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Stewart adding to training repertory

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POSTED: April 10, 2007 5:15 a.m.
With Wednesday’s approval of funding for a new Urban Assault Course on Fort Stewart, 3rd Infantry Division soldiers can expect more realistic urban combat training to be in place next year.
Base commanders worked with U.S. Rep. Jack Kingston (R-Savannah) and Pentagon officials to have money reprogrammed for the $3.5 million facility after recognizing the need for a UAC “as a number one priority for Major Construction Army (MCA) training support projects at Fort Stewart.”
“This course is vital to help soldiers prepare for urban and underground encounters,” Kingston said. “We must have these facilities to support our troops as they prepare to continue to fight the global war on terrorism.”
The UAC is the key facility in the Army’s Combined Arms MOUT (Military Operations in Urban Terrain) Training Facility (CAMTF) strategy. Its five stations provide instruction on important MOUT “crawl and walk” tasks such as entering and clearing buildings and rooms as an individual, team, squad and platoon.
Urban combat preparation on Fort Stewart currently consists of a live-fire shoot house and a simulated town with several buildings.
Fort Stewart spokesman Kevin Larson said the UAC will be a step-up from the urban terrain training now available.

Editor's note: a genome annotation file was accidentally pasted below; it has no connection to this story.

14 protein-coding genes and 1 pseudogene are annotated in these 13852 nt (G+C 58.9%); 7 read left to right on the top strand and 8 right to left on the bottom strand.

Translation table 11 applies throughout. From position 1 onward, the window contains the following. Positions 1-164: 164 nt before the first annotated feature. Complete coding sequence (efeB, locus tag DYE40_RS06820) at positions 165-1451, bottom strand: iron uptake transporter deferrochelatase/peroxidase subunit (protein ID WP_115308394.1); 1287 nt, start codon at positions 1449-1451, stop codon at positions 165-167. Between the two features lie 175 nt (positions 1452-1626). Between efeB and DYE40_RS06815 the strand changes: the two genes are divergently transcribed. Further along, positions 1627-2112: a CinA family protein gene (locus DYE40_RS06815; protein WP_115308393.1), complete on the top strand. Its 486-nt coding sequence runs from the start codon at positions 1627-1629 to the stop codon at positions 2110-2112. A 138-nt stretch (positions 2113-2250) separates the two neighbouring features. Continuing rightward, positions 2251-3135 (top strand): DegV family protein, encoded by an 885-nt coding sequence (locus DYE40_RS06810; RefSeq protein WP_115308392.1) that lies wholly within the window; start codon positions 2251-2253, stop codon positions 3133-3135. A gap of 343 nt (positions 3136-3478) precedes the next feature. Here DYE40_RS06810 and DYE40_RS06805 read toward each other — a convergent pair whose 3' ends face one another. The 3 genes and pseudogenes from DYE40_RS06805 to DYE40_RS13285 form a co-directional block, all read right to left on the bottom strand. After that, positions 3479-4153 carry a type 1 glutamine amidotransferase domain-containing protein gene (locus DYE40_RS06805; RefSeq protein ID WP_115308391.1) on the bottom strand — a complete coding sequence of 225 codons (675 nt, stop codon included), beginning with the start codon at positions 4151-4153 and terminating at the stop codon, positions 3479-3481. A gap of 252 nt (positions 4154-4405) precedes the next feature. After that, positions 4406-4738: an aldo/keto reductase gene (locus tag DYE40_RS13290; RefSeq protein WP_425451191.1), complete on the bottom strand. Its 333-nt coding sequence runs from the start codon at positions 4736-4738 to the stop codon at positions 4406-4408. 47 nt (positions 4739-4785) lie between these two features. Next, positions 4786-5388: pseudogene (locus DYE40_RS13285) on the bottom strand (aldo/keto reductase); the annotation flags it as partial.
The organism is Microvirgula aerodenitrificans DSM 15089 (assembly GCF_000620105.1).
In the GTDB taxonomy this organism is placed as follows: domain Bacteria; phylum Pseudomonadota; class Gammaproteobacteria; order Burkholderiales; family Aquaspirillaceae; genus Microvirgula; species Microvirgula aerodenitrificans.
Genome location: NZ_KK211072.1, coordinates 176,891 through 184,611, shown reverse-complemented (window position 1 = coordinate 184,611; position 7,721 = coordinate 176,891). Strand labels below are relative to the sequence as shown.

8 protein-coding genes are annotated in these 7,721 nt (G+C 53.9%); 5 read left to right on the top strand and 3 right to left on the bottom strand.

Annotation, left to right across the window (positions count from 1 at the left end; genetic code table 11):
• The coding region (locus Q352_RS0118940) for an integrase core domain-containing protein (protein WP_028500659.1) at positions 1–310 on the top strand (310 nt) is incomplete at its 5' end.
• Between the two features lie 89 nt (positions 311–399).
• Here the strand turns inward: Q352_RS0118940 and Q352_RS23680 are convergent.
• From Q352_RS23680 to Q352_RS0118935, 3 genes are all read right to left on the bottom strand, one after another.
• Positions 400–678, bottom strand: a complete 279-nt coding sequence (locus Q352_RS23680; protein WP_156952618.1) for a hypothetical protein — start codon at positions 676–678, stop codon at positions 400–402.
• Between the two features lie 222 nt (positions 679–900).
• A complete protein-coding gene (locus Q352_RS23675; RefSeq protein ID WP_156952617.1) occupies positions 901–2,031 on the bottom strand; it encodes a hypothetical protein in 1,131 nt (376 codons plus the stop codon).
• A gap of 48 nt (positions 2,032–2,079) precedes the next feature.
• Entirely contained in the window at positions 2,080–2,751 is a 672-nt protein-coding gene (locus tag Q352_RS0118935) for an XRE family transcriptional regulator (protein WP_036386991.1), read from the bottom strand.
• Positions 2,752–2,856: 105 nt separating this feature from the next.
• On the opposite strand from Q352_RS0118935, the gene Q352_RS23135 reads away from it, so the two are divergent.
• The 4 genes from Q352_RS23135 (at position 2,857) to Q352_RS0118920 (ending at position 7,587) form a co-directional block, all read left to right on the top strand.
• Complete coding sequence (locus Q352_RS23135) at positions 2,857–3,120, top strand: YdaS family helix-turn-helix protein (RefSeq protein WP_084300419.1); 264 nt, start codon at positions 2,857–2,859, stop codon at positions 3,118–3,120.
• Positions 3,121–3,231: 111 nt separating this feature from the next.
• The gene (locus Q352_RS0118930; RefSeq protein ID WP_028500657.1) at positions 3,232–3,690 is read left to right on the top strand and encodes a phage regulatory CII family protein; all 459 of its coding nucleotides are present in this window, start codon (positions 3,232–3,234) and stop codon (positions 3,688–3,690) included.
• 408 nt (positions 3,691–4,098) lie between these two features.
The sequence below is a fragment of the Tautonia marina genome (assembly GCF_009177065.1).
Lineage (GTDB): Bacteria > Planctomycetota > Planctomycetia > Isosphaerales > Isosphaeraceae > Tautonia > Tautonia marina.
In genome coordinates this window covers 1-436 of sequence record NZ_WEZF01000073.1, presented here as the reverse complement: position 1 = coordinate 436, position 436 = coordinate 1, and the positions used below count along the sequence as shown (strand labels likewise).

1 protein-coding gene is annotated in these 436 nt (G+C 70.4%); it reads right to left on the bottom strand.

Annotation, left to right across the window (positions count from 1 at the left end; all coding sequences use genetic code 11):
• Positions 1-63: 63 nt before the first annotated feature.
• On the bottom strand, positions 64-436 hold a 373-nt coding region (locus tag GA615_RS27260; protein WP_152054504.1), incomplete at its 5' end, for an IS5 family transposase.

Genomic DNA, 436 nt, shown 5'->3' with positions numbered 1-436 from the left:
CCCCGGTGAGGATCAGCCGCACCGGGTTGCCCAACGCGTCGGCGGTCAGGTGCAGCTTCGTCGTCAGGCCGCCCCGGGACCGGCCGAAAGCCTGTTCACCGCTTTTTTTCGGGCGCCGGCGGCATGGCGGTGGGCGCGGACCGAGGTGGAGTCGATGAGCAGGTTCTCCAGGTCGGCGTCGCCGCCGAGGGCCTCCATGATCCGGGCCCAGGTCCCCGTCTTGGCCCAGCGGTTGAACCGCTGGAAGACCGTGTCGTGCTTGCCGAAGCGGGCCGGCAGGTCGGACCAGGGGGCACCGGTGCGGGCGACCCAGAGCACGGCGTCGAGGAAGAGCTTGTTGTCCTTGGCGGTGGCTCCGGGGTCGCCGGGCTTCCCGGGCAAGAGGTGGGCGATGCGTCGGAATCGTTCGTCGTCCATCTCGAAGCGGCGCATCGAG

“The new Urban Assault Course expands upon what we have and will give Fort Stewart units expanded training capabilities to perfect their urban combat skills,” he said in a written statement.
The course will primarily be used for instructing soldiers stationed at Fort Stewart and Army National Guard and Reserve units that train on the base, but requests from other units to use the facility will be supported based on availability.
While the base has been looked at as a possible home for another brigade combat team due to “the global repositioning of forces,” Larson said the expansion in training is not a sign more soldiers are headed for Fort Stewart.
“If a brigade were to be repositioned, DoD (Department of Defense) is the release authority on that,” he said. “Since there has been no DoD release saying a brigade is coming here, the answer is no, no more soldiers are coming to Fort Stewart at this time.”
Construction of the new UAC is expected to begin in May and should be completed by May 2008.

Where else?

Only Forts Benning, Bragg and Drum presently have UACs in use, but the goal is for every installation with Forces Command units to have at least one course for training.

 

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